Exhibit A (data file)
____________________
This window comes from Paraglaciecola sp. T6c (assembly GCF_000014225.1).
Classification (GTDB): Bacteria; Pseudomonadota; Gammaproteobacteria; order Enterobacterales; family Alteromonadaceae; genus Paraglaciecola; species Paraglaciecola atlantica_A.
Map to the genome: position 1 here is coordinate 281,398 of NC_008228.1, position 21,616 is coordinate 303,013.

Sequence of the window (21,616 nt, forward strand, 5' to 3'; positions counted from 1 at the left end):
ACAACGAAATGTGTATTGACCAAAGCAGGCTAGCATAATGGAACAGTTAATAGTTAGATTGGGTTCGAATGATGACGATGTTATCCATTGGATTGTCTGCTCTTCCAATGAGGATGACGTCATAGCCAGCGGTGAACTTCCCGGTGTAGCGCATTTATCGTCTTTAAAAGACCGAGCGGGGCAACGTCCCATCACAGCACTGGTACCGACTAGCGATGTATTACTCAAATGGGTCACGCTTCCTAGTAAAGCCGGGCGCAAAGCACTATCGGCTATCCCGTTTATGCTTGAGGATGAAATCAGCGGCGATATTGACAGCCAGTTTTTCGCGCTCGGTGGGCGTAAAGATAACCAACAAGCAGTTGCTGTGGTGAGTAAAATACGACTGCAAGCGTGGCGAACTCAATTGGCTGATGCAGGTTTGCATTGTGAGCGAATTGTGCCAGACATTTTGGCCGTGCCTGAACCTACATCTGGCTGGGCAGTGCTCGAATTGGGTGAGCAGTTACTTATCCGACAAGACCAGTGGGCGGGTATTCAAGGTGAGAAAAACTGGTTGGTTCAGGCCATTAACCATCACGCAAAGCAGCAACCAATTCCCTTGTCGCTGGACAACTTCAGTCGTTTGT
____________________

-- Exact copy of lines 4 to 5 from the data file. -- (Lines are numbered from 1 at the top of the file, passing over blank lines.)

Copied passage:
Sequence of the window (21,616 nt, forward strand, 5' to 3'; positions counted from 1 at the left end):
ACAACGAAATGTGTATTGACCAAAGCAGGCTAGCATAATGGAACAGTTAATAGTTAGATTGGGTTCGAATGATGACGATGTTATCCATTGGATTGTCTGCTCTTCCAATGAGGATGACGTCATAGCCAGCGGTGAACTTCCCGGTGTAGCGCATTTATCGTCTTTAAAAGACCGAGCGGGGCAACGTCCCATCACAGCACTGGTACCGACTAGCGATGTATTACTCAAATGGGTCACGCTTCCTAGTAAAGCCGGGCGCAAAGCACTATCGGCTATCCCGTTTATGCTTGAGGATGAAATCAGCGGCGATATTGACAGCCAGTTTTTCGCGCTCGGTGGGCGTAAAGATAACCAACAAGCAGTTGCTGTGGTGAGTAAAATACGACTGCAAGCGTGGCGAACTCAATTGGCTGATGCAGGTTTGCATTGTGAGCGAATTGTGCCAGACATTTTGGCCGTGCCTGAACCTACATCTGGCTGGGCAGTGCTCGAATTGGGTGAGCAGTTACTTATCCGACAAGACCAGTGGGCGGGTATTCAAGGTGAGAAAAACTGGTTGGTTCAGGCCATTAACCATCACGCAAAGCAGCAACCAATTCCCTTGTCGCTGGACAACTTCAGTCGTTTGT